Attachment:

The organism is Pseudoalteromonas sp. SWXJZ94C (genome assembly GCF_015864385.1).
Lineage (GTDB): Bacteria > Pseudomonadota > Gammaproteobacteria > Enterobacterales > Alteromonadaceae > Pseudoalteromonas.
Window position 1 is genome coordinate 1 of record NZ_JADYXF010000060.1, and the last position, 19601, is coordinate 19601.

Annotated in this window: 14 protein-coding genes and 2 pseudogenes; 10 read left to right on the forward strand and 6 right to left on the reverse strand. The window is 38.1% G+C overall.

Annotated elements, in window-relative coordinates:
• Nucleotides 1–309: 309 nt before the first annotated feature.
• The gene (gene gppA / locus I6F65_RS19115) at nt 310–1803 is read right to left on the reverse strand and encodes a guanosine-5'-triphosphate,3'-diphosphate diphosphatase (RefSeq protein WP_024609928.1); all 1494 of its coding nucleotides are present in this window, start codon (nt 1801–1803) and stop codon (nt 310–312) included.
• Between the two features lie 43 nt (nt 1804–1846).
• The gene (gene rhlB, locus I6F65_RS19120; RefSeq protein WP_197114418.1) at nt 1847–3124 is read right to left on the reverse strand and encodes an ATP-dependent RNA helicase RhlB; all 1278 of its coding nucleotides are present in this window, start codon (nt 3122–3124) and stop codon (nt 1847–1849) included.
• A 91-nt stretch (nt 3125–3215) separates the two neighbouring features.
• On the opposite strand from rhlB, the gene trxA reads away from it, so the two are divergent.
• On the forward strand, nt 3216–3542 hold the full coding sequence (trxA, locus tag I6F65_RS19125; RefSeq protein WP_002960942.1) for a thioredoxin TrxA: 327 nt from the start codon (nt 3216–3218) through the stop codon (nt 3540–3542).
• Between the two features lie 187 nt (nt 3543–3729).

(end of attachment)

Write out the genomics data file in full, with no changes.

The organism is Pseudoalteromonas sp. SWXJZ94C (genome assembly GCF_015864385.1).
Lineage (GTDB): Bacteria > Pseudomonadota > Gammaproteobacteria > Enterobacterales > Alteromonadaceae > Pseudoalteromonas.
Window position 1 is genome coordinate 1 of record NZ_JADYXF010000060.1, and the last position, 19601, is coordinate 19601.

Annotated in this window: 14 protein-coding genes and 2 pseudogenes; 10 read left to right on the forward strand and 6 right to left on the reverse strand. The window is 38.1% G+C overall.

Annotated elements, in window-relative coordinates:
• Nucleotides 1–309: 309 nt before the first annotated feature.
• The gene (gene gppA / locus I6F65_RS19115) at nt 310–1803 is read right to left on the reverse strand and encodes a guanosine-5'-triphosphate,3'-diphosphate diphosphatase (RefSeq protein WP_024609928.1); all 1494 of its coding nucleotides are present in this window, start codon (nt 1801–1803) and stop codon (nt 310–312) included.
• Between the two features lie 43 nt (nt 1804–1846).
• The gene (gene rhlB, locus I6F65_RS19120; RefSeq protein WP_197114418.1) at nt 1847–3124 is read right to left on the reverse strand and encodes an ATP-dependent RNA helicase RhlB; all 1278 of its coding nucleotides are present in this window, start codon (nt 3122–3124) and stop codon (nt 1847–1849) included.
• A 91-nt stretch (nt 3125–3215) separates the two neighbouring features.
• On the opposite strand from rhlB, the gene trxA reads away from it, so the two are divergent.
• On the forward strand, nt 3216–3542 hold the full coding sequence (trxA, locus tag I6F65_RS19125; RefSeq protein WP_002960942.1) for a thioredoxin TrxA: 327 nt from the start codon (nt 3216–3218) through the stop codon (nt 3540–3542).
• Between the two features lie 187 nt (nt 3543–3729).